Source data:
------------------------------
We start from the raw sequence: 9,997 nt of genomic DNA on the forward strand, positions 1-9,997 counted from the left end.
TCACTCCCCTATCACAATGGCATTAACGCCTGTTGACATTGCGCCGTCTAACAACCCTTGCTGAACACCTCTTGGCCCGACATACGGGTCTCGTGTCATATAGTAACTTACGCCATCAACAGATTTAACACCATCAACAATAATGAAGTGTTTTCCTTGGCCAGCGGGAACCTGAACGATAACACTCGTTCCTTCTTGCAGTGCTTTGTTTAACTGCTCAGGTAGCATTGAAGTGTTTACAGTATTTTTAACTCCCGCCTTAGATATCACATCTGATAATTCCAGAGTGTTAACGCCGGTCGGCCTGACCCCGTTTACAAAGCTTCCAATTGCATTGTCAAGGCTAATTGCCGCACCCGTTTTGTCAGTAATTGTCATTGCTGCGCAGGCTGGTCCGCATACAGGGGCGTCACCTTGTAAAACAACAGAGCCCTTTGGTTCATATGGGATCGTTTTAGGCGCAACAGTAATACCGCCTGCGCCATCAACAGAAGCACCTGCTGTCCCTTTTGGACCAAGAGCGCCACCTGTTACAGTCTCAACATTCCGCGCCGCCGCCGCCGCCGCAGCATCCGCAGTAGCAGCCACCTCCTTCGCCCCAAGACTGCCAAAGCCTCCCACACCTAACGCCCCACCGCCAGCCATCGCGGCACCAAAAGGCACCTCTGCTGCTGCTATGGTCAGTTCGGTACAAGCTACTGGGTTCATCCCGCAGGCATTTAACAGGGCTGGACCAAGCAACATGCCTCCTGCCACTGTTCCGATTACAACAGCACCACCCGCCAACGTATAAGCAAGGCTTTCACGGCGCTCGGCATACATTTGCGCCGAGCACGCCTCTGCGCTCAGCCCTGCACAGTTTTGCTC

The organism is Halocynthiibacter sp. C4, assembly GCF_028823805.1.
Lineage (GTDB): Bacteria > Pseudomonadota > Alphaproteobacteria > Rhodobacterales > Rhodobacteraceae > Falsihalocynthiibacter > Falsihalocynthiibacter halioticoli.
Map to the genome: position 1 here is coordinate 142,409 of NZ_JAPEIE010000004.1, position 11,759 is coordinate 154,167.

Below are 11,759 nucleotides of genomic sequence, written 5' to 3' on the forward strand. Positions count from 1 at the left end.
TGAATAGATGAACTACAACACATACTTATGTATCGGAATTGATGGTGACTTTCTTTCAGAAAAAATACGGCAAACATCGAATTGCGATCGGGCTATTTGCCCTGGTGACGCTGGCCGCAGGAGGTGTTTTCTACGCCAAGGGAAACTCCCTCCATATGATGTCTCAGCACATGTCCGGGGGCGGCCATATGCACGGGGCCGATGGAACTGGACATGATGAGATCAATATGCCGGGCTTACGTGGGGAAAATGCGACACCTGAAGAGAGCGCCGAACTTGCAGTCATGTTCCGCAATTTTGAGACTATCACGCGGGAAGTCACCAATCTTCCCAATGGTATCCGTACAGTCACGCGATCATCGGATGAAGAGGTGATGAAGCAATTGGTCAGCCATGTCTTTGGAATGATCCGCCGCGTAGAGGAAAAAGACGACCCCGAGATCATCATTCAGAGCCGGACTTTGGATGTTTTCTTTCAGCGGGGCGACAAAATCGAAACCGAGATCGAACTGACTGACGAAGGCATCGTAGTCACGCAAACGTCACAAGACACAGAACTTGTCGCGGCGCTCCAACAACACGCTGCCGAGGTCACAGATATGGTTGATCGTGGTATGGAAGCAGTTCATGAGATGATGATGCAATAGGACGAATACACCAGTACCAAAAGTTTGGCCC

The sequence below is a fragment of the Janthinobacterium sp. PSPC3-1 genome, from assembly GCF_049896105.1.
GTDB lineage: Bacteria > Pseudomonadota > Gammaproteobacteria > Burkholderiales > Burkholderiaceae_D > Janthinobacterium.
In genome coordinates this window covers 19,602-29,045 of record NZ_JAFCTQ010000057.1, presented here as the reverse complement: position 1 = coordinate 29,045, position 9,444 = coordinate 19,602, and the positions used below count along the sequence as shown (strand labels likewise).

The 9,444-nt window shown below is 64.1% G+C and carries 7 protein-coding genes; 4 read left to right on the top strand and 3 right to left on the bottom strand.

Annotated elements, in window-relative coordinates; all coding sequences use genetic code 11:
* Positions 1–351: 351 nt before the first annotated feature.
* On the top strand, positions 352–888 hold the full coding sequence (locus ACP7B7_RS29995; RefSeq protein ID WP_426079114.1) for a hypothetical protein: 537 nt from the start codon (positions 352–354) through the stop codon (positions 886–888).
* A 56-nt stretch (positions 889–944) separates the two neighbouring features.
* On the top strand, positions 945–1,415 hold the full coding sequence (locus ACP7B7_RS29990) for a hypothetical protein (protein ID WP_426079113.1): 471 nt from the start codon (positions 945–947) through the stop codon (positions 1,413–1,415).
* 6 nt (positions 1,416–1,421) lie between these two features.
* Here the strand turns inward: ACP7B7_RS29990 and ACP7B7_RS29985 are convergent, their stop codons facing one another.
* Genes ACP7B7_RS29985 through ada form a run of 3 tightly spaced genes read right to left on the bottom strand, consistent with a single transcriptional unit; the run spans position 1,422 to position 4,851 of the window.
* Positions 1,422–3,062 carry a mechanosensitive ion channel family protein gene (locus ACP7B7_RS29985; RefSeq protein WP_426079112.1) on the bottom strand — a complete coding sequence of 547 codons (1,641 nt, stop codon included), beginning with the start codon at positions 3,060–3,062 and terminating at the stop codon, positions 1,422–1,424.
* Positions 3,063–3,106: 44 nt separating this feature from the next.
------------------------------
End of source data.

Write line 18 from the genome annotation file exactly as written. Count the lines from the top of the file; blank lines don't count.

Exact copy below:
* Here the strand turns inward: ACP7B7_RS29990 and ACP7B7_RS29985 are convergent, their stop codons facing one another.